Ginger Scone Recipe

This is probably my favorite scone recipe. The ginger adds what I think is the perfect zing and textural contrast.

3/4 cup heavy cream, plus extra for the tops
12 ounces unbleached all-purpose flour
2.5 ounces sugar
pinch salt
1 tablespoon baking powder
1 teaspoon finely chopped lemon zest
6 ounces unsalted butter, cut into 1-inch cubes and frozen
4 ounces candied ginger, finely chopped into 1/4-inch pieces

Preheat oven to 400 degrees. Meanwhile, whip the cream until frothy, not quite to soft peaks. In a mixer fitted with a paddle, combine dry ingredients and stir on low to blend. Add lemon zest and butter and continue to stir until the mixture looks like corn meal. Transfer to a large bowl, add the chopped ginger and stir it in. Make a well in the center and add the cream. Fold the ingredients together until combined, then knead by hand once or twice, lightly, until the dough gathers into a ball. (If making small scones, divide the dough into two balls).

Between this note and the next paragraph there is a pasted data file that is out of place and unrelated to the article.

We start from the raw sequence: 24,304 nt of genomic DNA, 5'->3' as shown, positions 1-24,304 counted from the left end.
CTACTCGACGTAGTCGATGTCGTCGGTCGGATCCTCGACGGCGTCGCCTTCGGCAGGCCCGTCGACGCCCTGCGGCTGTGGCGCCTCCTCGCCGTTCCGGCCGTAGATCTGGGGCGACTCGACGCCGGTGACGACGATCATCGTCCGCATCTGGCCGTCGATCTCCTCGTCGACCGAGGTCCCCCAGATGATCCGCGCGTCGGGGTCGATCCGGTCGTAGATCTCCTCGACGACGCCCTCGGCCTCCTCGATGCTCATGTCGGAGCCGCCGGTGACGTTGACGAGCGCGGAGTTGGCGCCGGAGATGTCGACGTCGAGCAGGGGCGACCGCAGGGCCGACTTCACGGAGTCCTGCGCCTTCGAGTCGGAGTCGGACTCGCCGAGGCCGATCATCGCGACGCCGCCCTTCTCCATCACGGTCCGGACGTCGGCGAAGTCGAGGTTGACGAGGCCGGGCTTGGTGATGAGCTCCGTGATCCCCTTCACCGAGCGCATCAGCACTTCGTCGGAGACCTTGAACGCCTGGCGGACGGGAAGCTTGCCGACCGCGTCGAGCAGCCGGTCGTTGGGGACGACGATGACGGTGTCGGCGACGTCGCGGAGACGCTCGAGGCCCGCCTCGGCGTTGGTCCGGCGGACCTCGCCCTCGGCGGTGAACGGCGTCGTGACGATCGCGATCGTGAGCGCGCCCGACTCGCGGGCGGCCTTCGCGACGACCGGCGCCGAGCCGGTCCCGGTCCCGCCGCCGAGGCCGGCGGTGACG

On a lightly floured board, pat the dough into disks (or a disk) about 3/4 inch thick and using a long knife, cut into wedges (cut the large disk into eight if making large scones, cut the half-size disks into six pieces each if making smaller ones). Arrange the wedges on a baking sheet and paint with additional cream. Bake for 14 – 16 minutes until slightly browned.

Makes 8 large or 12 smaller scones.

4 thoughts on “Ginger Scone Recipe”

  1. It was a Joe Pastry baking weekend. Sat = biscotti, Sun = scones

    Oh my, are the scones good! Lighter than what I have in Bath and London….and richer than the Brit versions (as you noted). I made a “verbatim” batch, and then did a batch with 50% oat flour (just used the spice grinder on some oatmeal at hand).

    The oat flour gave the scones a nice Scots feel.

    Of 24 made (2 batches), I have 1 left….the neighbors cadged the rest. :-(

    Tracy in Raleigh

    1. Fantastic improvisation…simply fabulous. I’m sure those scones do taste like the old country! I’m going to make a batch like that myself. Thanks for the note!

    1. Yes, but don’t try adapting this particular recipe to blueberries. Check some of Bronwyn’s sources at the end of the photo tutorial for a more standard formula. In general a dried fruit is better for a quick bread, but blueberries don’t leak all that much moisture. You should be OK.

      – Joe

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